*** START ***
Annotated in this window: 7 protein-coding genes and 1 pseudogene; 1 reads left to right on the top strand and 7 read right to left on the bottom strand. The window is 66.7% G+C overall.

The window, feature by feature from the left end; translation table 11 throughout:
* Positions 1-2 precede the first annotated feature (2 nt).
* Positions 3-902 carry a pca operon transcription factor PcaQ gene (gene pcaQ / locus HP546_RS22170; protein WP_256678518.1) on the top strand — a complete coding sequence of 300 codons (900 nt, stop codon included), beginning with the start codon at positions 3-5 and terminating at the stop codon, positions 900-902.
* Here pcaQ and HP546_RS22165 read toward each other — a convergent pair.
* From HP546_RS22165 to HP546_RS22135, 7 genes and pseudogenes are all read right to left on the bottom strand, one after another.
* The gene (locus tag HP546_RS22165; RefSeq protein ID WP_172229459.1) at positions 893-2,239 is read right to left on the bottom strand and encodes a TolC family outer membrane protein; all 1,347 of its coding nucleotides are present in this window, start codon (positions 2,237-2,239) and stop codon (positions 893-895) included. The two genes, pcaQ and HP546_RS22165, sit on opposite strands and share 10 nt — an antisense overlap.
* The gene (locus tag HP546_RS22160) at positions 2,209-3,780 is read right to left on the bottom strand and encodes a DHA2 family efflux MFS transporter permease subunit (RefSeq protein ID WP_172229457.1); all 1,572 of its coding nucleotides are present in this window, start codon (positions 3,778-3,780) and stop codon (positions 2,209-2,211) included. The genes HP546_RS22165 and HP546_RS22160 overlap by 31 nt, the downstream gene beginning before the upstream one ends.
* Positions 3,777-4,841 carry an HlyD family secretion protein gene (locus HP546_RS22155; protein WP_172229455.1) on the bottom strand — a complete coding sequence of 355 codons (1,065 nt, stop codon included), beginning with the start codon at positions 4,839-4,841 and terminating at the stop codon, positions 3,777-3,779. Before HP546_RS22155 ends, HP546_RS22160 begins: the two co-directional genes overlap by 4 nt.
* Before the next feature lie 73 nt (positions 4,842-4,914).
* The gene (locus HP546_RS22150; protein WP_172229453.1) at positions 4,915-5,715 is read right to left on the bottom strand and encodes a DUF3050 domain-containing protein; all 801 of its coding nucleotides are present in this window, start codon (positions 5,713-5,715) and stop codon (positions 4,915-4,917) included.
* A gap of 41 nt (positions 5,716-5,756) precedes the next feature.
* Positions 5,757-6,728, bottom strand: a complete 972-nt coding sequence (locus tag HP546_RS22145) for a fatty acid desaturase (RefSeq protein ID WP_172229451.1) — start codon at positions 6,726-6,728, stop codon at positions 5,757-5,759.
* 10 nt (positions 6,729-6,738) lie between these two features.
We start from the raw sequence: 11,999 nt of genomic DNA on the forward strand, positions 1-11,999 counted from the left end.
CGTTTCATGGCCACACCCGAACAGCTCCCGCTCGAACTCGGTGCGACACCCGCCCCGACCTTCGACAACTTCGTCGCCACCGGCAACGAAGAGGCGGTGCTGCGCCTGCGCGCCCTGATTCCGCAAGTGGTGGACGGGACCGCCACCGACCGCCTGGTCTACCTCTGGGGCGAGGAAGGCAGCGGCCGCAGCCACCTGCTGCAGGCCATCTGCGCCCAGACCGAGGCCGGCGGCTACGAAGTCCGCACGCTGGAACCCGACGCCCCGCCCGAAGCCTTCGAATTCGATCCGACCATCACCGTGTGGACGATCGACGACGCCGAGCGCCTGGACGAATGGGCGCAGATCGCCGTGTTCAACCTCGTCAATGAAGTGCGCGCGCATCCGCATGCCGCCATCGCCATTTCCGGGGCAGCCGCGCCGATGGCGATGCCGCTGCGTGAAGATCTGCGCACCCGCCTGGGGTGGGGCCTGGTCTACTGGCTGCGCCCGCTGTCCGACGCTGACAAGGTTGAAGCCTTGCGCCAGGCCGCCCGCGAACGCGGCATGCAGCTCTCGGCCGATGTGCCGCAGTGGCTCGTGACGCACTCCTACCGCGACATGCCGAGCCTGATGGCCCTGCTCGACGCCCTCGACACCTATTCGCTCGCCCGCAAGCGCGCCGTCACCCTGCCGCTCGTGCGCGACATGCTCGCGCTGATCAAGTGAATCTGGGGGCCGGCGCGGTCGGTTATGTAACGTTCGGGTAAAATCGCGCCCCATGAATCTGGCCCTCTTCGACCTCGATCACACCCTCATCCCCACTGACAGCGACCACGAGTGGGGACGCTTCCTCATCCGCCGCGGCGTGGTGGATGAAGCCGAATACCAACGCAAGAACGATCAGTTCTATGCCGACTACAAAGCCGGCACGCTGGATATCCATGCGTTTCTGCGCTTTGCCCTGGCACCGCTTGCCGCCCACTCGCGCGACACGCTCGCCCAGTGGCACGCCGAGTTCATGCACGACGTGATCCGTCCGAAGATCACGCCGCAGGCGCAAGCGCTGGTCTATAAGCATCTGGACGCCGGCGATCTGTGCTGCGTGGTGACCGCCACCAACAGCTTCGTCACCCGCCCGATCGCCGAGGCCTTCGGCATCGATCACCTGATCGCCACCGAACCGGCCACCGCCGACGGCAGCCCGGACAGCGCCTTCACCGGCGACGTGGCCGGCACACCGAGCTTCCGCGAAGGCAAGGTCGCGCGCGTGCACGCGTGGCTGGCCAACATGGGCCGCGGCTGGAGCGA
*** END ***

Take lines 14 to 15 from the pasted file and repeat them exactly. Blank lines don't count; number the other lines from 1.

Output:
* 10 nt (positions 6,729-6,738) lie between these two features.
We start from the raw sequence: 11,999 nt of genomic DNA on the forward strand, positions 1-11,999 counted from the left end.